Climaxing in sickening style with the imposing dread and ineffable darkness of “Funeral Chamber”, a track that conjures the same abrasive, asphyxiating feeling as classic Bloodbath but which is, if anything, even more unforgiving in its approach, The Sanctum of Human Darkness proves to be yet another step on the band’s steady ascent towards Death Metal domination.











Darker than ever and brimming with an encroaching atmosphere of inchoate dread, the band’s third album ups the ante by coating every track with a shroud of baleful, malefic murk, which immediately manifests itself in the stifling atmospherics of the “For the Devil and His Angels”, before transforming into the insufferably heavy “Black Fires of God”, whose buzzsaw guitars and sledgehammer drums are so palpable, so punishing, that you can feel them resonating right down in the marrow of your bones. From its seething blastbeats and scorching riffs to its unholy ambient aura, “Black Fires…” offers absolutely no quarter, and takes no prisoners.

Track three, “Desolate Shrine”, is a morbid monolith of Blackened Death/Doom that fully deserves and fully lives up to its eponymous moniker, defining and distilling the very essence of the band’s sound in one grim and grandiose sweep, melding both atmosphere and aggression, dissonance and (dis)harmony, lurching rhythms and lethal velocity, while “Death In You” could easily pass for the mutant offspring of latter-day Marduk and classic Autopsy in all its gruesome grandeur.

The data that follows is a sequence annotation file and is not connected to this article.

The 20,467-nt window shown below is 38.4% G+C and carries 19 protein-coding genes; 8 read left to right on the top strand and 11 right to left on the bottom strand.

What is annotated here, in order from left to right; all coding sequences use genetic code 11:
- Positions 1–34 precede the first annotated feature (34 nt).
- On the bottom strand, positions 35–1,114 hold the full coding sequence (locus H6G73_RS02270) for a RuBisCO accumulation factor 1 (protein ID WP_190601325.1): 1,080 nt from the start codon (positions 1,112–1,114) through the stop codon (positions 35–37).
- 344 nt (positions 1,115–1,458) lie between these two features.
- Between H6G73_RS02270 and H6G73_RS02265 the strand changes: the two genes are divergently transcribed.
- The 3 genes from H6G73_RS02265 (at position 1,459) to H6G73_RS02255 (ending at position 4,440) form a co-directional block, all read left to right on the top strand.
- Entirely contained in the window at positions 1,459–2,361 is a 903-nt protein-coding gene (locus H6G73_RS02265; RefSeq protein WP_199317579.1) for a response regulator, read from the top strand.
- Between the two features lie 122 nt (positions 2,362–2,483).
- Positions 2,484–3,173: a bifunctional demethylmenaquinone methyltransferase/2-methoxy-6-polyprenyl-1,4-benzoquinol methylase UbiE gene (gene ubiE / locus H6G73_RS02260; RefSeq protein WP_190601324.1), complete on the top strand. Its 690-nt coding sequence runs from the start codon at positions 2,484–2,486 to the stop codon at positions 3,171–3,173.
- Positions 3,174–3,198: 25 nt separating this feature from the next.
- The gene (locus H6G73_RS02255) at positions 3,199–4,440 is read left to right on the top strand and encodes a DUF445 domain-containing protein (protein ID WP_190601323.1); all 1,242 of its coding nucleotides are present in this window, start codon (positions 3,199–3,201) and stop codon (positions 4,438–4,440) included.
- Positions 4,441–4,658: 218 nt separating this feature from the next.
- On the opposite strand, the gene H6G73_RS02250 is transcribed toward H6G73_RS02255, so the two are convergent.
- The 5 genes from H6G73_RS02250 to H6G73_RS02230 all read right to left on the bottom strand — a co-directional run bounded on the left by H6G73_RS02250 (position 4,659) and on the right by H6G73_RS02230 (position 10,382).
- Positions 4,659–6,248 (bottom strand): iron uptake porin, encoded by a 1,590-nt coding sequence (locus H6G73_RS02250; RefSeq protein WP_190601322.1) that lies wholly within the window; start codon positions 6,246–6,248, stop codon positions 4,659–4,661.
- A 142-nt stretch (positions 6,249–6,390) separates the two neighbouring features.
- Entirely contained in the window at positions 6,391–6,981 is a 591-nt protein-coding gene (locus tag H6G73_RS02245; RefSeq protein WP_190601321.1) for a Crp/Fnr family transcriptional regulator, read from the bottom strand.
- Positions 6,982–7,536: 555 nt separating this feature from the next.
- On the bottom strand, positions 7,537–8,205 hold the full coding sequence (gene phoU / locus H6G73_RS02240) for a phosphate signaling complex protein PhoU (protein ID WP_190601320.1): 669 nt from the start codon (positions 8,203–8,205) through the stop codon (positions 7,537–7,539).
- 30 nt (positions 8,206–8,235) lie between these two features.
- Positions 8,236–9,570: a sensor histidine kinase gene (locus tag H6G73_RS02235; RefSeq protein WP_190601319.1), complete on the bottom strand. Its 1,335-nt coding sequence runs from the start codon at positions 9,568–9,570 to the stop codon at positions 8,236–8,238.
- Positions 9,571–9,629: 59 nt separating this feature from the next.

Following the terrible, titanic strains of “We Dawn Anew” – fourteen minutes of doom and gloom and slow, creeping horror, interspersed with wild spasms of inhuman savagery and moments of cold introspection – the hypnotic “Leviathan” begins to unfurl itself slowly, but surely, its coiled riffs and writhing rhythms slithering down your spine in a fearsome display of venomous hooks and poisonous atmosphere, after which the album draws to a fittingly vile and virulent close with the blackened blast-furnace of its title track, almost thirteen minutes of necrotic, old-school riffage and unashamedly evil melody which doesn’t so much blur the lines between genres as it does obliterate them with impunity.











Album number four finds the Finnish furies leaning more heavily than ever on the Black Metal aspect of their sound, yet doing so without sacrificing an ounce of their deathly grit.

Wasting no time at all, “The Primordial One” immediately unleashes an orgy of riffs, blasts, and harrowing screams, before settling into a neck-wrecking groove which benefits massively from the added clarity and weight added by the album’s (relatively) cleaner production, with the drums in particular cutting through the ever-present murk like staccato tracer rounds which always seem to somehow find their target.